The federal government shut down in Washington and officials said it will also be shut down on Friday. Amtrak haltedservice south of Washington, and the Washington-area Metro systemshut down all subway and bus service.

The Federal Aviation Administration closed its air trafficcontrol tower in Norfolk, Va., and flight arrivals at New York'sLaGuardia Airport were delayed up to six hours, the FAA said. Itsaid some 430 arrivals and 360 departures had already been canceledby early morning at 19 major airports in the Northeast, South andMidwest.

Damage Reported Throughout Eastern N.C., Coast

A construction business is under water off Highway 32 near the Chowan River. Heavy winds and high water made a mess in the area. Creeks and rivers overflowed their banks making travel very difficult.

In Pamlico County, people are dealing with massive flooding. Officials say Main Street has been flooded out. Mailboxes are underwater as well as the town docks. The marina hotel was also flooded. Official also report that looting is a problem, especially in the area of Kennels Beach.//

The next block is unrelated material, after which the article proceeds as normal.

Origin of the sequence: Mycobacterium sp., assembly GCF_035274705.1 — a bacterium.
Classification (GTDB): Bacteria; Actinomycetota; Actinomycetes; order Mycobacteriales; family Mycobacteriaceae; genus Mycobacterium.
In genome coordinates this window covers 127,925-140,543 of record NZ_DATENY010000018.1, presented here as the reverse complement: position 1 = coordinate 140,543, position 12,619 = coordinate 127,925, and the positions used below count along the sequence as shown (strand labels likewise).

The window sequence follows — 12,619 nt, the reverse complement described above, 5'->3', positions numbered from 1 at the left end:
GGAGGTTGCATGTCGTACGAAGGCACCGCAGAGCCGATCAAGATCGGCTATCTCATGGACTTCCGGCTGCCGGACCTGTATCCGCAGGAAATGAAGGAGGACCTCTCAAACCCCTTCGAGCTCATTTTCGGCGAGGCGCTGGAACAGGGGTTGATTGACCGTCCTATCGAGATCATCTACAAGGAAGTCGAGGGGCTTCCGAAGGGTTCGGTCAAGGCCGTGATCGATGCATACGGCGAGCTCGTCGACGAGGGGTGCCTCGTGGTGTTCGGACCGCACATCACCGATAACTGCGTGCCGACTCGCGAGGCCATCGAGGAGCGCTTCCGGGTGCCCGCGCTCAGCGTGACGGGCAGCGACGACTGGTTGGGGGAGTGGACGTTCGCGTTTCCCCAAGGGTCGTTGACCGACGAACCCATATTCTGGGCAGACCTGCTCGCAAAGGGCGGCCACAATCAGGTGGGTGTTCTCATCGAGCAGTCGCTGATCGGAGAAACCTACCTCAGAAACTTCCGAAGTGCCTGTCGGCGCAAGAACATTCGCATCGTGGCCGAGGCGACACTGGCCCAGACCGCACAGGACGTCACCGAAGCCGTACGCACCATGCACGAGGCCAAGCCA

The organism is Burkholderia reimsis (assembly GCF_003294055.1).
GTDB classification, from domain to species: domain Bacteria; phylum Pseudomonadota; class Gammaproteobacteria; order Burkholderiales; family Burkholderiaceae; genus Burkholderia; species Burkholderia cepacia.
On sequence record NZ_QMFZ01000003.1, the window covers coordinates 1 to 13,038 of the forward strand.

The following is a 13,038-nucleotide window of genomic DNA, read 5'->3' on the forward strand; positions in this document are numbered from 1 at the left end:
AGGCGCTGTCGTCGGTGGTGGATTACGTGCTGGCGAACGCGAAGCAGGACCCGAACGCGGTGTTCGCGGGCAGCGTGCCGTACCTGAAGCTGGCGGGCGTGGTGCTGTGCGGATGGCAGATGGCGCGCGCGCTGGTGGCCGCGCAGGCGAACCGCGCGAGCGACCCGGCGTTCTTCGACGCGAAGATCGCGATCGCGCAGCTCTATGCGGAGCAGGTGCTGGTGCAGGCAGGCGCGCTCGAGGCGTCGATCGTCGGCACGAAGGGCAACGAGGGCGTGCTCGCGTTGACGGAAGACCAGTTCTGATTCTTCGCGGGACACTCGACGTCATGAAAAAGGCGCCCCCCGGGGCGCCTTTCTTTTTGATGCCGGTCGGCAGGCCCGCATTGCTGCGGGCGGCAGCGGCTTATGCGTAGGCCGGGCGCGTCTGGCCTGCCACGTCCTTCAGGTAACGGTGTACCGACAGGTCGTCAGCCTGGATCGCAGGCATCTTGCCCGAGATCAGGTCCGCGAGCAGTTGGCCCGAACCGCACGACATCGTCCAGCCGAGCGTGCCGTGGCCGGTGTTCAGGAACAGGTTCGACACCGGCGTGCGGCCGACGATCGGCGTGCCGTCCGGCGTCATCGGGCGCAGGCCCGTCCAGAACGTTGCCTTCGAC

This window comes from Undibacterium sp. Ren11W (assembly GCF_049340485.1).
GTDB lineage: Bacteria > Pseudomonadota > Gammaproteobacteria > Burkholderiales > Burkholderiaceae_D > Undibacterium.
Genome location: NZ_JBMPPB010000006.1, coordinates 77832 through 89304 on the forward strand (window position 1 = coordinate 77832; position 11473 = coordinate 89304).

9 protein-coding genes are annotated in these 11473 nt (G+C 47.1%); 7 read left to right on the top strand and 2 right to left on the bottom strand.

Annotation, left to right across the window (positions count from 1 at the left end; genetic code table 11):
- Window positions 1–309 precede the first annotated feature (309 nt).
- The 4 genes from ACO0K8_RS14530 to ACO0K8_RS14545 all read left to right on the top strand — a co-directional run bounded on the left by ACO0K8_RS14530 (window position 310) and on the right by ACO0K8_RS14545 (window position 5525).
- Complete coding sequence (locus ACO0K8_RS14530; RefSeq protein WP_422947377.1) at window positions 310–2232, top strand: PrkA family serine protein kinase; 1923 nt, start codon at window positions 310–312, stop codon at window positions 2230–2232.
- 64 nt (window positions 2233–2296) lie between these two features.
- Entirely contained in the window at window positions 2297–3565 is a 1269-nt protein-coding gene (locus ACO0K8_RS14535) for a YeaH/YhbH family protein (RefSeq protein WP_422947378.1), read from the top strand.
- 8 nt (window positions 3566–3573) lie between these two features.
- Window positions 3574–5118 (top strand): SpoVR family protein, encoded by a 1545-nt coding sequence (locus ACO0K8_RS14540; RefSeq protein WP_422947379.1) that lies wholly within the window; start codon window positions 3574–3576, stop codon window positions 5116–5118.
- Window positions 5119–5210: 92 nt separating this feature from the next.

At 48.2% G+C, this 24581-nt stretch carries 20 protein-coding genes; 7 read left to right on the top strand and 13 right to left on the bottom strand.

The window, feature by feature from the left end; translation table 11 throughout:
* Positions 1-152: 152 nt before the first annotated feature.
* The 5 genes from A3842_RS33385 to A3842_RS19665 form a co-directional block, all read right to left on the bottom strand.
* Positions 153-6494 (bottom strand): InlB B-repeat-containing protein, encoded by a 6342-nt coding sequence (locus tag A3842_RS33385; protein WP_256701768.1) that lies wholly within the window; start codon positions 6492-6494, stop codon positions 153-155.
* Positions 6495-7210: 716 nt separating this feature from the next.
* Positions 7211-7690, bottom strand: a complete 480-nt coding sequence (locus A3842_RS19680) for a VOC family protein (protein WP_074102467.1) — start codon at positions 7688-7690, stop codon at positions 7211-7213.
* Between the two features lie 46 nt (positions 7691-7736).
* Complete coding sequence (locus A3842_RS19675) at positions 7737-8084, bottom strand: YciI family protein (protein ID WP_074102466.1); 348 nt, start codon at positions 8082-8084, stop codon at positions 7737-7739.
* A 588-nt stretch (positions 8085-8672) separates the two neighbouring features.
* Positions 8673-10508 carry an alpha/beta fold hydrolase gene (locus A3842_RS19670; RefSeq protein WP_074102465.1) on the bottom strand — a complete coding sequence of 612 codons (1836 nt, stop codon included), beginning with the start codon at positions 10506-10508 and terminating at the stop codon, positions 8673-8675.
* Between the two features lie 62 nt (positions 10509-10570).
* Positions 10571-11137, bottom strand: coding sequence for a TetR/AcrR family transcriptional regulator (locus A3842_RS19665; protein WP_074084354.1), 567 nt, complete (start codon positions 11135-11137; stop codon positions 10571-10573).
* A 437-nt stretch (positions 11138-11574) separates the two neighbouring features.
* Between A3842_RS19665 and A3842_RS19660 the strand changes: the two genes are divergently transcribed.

The North Carolina National Guard and other officials were called out to the Craven County town of Harlowe. Officials say about 100 people were trapped in flooded homes. The people were transported to a shelter established at Havelock High School. High winds and rain destroyed nearly 40 homes. Crews expect the clean up to take several days.

Damage was minimal at Pender Countybeaches, officials reported.

"This is exactly what I said would happen," Dave Keefer saidafter surveying the dam age at his Surf City Grill. "Just a coupleshingles. That's it."

Parts of roofs were blown off two houses in Surf City, among theworst damage reported from Isabel, whose winds never reachedtropical storm-force on the island.

A few windows broke, and shingles and siding blew off otherhomes, although none were lost on Surf City or Topsail Beach,officials reported.

Nelson Lee of Lowland Road on Goose Creek Island called it theworst flooding he had seen in 35 years on the far eastern island.

"This is the worst I've ever seen worse than Dennis II," hesaid. "It's just unbelievable. There are a lot of houses that areflooded." He had 28 inches of water in his garage.

  • September 18, 2003:
  • Video: WRAL Covers The Coast: Watch 6 p.m. Reports
  • September 17, 2003:
  • Isabel Closes In On N.C. Coast; Easley Urges People To Watch For Flash Flooding
  • September 17, 2003:
  • Video: Easley Surveys Eastern N.C. Before Storm
  • September 17, 2003:
  • Video: WRAL Covers The Coast: Watch 6 p.m. Reports
  • September 17, 2003:
  • RDU International Reports Cancellations Due To Isabel
  • September 17, 2003:
  • Isabel Forces Amtrak To Shut Down Service To N.C.